Warriors’ twin injury blow opens door for Bogut
GOLDEN State have been hit with a twin injury blow, with star guard Klay Thompson and back-up big man Kevon Looney both receiving rough updates.
Scans confirmed Thompson, according to The Athletic's Shams Charania, had suffered a hamstring strain leaving him questionable to take part in Game 3 on Thursday (11am AEST).
Meanwhile, Looney has sustained a broken collarbone and his participation in the end of the series is in doubt - making the Warriors' Andrew Bogut addition earlier this year ever more valuable.
Upon reviving his NBA career in March by re-signing with the Warriors, Bogut told coach Steve Kerr he was 'happy to wave a towel for 20 games'.
And, after making solid contributions in the back end of the season while DeMarcus Cousins sat out with a quad injury, for the first one-and-a-half games of the NBA Finals it looked like towel-waving was all Bogut would contribute on the floor.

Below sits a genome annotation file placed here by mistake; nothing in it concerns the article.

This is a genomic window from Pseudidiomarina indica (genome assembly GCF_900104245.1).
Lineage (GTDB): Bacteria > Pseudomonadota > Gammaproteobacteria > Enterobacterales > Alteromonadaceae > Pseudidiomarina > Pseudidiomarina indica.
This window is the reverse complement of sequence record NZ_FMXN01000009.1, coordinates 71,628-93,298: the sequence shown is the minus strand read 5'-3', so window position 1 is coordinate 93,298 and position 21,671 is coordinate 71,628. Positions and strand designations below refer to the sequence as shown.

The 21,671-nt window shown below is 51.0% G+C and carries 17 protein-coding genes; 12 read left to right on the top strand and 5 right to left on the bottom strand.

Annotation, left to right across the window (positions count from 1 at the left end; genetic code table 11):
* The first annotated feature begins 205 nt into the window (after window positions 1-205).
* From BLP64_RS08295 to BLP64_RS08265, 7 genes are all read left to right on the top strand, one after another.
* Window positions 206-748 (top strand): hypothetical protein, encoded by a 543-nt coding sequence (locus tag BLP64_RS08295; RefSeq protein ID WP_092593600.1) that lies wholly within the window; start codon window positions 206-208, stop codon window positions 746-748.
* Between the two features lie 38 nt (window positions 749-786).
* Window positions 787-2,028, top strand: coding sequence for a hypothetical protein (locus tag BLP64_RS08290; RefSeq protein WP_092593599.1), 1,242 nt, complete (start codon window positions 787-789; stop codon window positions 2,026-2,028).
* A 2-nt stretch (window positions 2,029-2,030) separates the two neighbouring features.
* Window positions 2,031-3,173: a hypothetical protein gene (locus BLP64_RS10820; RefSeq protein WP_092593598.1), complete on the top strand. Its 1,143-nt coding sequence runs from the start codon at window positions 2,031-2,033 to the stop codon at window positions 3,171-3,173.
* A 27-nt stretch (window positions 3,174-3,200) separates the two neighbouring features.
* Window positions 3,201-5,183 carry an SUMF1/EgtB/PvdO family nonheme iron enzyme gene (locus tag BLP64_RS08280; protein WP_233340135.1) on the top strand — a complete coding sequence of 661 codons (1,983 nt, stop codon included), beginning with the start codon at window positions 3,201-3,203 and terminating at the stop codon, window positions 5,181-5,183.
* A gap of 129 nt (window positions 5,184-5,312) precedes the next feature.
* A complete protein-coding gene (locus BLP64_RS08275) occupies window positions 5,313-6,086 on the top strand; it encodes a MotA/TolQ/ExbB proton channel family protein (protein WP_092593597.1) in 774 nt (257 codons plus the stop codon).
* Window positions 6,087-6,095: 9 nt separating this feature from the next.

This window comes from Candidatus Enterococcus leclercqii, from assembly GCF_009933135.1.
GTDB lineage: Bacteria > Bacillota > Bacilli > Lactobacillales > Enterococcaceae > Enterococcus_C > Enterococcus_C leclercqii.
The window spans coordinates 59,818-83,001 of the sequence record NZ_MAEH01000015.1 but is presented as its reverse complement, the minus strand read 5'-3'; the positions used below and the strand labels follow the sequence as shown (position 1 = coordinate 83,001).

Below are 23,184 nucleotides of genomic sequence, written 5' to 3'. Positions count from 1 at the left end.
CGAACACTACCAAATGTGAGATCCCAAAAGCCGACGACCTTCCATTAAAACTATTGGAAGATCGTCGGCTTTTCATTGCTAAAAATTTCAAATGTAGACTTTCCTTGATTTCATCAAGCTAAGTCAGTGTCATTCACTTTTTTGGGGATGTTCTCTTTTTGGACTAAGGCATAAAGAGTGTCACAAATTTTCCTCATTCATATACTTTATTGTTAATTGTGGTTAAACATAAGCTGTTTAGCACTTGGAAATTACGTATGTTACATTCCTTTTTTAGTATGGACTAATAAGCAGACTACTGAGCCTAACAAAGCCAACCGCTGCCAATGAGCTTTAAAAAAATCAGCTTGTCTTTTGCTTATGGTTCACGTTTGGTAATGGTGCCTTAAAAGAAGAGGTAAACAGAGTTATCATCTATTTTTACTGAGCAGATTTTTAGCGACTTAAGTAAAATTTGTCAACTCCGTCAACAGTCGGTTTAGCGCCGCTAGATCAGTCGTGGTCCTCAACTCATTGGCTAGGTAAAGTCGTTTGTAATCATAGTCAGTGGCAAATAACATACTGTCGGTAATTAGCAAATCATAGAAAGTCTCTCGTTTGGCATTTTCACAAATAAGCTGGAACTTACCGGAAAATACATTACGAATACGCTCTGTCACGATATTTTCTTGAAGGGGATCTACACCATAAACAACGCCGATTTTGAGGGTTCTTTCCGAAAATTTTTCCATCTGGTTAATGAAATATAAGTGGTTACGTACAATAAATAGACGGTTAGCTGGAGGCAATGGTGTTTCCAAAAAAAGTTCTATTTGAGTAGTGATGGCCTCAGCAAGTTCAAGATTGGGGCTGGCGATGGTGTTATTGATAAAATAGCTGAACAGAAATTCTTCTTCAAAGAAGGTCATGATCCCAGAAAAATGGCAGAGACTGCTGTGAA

But that has changed with the news that Looney will likely be sidelined for the remainder of the Finals with a collarbone injury sustained during the Warriors' vital come-from-behind victory over Toronto in Game 2 which levelled the series at one win apiece.
Cousins returned to the starting line-up for the Warriors for the Finals, playing eight minutes in their Game 1 loss before bumping that up to nearly 28 minutes less than a week later.
He had a huge impact in Game 2 - scoring 11 points, grabbing 10 rebounds and adding 6 assists - but so too did Bogut.
The Australian former No.1 overall draft pick played seven minutes following Looney's injury - sustained from a hard fall as a result of mid-air contact with Kawhi Leonard.
And he made an impact in that short stint, finishing off three alley-oops and earning some 'Air Bogut' calls from former NBA coach-turned-commentator Jeff van Gundy.
"Bogut came in and gave us big minutes," Kerr said post-game.
"Bogut hadn't played in the first game and three quarters, so what he did was fantastic out there; gave us a different look with that lob threat."
Speaking after Game 2, Bogut said the key to his role was to always be prepared.
"Just making sure that, if you do make an opportunity, you don't make a fool of yourself," Bogut said.
"Be ready to play, and you're engaged. And that's why I was brought here essentially.
"It wasn't to play big minutes. It was to be ready when called upon and, if not, be a good teammate."